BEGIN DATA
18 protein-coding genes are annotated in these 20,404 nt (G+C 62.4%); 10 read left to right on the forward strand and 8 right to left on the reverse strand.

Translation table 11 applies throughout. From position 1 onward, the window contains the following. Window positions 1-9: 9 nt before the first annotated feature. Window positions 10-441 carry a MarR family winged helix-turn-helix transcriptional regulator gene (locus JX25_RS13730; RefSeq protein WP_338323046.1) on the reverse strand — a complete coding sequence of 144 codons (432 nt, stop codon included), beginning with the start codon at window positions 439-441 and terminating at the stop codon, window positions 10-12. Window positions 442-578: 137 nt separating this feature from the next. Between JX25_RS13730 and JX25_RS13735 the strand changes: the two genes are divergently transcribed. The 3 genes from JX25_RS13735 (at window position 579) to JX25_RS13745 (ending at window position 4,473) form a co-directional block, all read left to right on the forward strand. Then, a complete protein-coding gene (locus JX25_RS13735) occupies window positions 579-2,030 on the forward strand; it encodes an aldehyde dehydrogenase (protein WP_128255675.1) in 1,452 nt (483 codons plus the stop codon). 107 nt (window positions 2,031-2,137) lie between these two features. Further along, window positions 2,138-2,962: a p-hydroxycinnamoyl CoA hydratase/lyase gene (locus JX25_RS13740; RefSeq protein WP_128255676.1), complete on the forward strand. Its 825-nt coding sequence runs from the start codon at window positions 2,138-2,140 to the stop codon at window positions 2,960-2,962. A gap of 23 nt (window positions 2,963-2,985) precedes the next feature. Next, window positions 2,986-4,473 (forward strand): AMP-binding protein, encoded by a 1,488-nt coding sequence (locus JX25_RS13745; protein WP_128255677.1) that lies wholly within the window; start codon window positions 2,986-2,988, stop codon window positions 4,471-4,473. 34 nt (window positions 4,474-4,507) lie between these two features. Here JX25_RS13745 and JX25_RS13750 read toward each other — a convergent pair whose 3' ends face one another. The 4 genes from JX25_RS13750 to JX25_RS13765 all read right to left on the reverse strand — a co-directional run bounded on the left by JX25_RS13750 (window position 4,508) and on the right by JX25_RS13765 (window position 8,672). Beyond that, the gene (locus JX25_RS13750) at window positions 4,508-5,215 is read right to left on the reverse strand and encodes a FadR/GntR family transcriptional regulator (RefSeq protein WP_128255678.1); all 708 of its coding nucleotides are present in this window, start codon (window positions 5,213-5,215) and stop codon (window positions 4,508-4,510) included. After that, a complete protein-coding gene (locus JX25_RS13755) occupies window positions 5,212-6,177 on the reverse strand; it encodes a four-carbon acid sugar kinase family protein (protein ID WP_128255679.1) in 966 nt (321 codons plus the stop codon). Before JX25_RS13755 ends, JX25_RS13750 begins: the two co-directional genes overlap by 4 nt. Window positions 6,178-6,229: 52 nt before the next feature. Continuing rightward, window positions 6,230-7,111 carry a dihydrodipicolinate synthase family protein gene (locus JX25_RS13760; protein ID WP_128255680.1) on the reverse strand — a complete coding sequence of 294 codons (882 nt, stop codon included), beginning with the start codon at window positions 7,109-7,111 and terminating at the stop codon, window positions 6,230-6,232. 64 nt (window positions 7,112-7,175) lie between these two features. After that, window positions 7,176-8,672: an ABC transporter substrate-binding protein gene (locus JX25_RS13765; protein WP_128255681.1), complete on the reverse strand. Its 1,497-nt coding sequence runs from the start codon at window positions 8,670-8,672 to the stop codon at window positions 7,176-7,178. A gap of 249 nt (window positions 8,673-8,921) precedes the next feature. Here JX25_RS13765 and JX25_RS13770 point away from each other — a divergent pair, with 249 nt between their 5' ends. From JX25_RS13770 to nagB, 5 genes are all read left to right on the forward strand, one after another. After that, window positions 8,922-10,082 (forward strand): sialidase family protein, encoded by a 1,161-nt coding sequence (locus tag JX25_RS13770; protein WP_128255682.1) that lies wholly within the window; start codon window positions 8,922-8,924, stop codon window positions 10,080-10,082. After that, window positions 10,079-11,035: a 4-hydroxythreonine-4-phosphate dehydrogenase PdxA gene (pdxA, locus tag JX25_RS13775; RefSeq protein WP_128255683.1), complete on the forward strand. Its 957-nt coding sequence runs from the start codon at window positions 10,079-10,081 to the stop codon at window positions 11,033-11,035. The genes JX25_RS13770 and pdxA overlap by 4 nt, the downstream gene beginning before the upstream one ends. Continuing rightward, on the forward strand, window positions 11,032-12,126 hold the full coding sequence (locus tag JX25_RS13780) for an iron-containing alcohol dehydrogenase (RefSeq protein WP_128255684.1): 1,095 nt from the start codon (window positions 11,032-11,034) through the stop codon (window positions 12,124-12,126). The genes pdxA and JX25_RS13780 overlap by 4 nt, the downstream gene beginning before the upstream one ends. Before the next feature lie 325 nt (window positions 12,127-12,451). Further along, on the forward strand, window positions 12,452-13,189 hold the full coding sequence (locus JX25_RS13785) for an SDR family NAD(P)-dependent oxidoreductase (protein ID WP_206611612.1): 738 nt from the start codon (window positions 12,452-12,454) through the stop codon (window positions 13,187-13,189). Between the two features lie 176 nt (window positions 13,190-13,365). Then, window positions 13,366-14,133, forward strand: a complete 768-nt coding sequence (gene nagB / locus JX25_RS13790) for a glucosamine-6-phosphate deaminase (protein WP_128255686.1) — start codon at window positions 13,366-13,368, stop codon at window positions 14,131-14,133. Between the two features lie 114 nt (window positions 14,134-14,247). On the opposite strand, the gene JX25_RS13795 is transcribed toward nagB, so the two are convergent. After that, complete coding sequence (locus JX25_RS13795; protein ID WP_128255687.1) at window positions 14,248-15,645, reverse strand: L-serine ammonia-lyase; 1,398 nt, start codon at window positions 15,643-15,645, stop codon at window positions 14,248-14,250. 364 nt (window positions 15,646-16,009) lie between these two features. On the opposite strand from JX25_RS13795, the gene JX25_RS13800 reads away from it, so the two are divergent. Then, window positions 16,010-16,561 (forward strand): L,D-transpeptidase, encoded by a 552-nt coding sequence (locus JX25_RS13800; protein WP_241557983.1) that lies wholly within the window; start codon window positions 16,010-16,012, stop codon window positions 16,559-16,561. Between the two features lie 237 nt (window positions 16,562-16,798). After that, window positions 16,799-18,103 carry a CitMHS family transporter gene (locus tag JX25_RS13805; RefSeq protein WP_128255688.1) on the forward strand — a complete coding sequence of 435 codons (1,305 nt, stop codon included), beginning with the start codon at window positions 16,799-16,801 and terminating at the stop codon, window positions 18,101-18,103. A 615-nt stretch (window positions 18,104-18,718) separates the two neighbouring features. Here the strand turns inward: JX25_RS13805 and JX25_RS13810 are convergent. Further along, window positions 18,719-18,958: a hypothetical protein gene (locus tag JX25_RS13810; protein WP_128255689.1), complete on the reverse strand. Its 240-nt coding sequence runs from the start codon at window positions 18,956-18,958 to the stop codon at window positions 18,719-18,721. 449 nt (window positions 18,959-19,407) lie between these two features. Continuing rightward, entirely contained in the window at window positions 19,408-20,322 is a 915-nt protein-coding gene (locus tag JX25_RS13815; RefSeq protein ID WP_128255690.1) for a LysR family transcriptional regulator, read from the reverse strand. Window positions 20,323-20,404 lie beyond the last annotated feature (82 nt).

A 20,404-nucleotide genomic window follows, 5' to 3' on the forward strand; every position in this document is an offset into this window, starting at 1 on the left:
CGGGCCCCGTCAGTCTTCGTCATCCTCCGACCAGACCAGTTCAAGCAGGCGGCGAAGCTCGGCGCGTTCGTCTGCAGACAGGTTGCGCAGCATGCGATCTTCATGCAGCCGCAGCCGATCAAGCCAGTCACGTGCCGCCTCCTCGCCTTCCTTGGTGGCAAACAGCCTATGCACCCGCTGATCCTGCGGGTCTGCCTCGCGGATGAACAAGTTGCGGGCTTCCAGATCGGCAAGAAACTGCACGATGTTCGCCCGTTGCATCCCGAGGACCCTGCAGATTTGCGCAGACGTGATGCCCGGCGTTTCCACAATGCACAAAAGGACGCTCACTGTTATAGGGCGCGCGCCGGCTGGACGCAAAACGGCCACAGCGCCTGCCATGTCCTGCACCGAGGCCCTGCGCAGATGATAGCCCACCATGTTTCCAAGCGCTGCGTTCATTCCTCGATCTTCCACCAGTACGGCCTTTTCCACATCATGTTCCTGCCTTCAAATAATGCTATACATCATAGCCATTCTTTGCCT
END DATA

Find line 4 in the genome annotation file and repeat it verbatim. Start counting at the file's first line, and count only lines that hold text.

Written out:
CGGGCCCCGTCAGTCTTCGTCATCCTCCGACCAGACCAGTTCAAGCAGGCGGCGAAGCTCGGCGCGTTCGTCTGCAGACAGGTTGCGCAGCATGCGATCTTCATGCAGCCGCAGCCGATCAAGCCAGTCACGTGCCGCCTCCTCGCCTTCCTTGGTGGCAAACAGCCTATGCACCCGCTGATCCTGCGGGTCTGCCTCGCGGATGAACAAGTTGCGGGCTTCCAGATCGGCAAGAAACTGCACGATGTTCGCCCGTTGCATCCCGAGGACCCTGCAGATTTGCGCAGACGTGATGCCCGGCGTTTCCACAATGCACAAAAGGACGCTCACTGTTATAGGGCGCGCGCCGGCTGGACGCAAAACGGCCACAGCGCCTGCCATGTCCTGCACCGAGGCCCTGCGCAGATGATAGCCCACCATGTTTCCAAGCGCTGCGTTCATTCCTCGATCTTCCACCAGTACGGCCTTTTCCACATCATGTTCCTGCCTTCAAATAATGCTATACATCATAGCCATTCTTTGCCT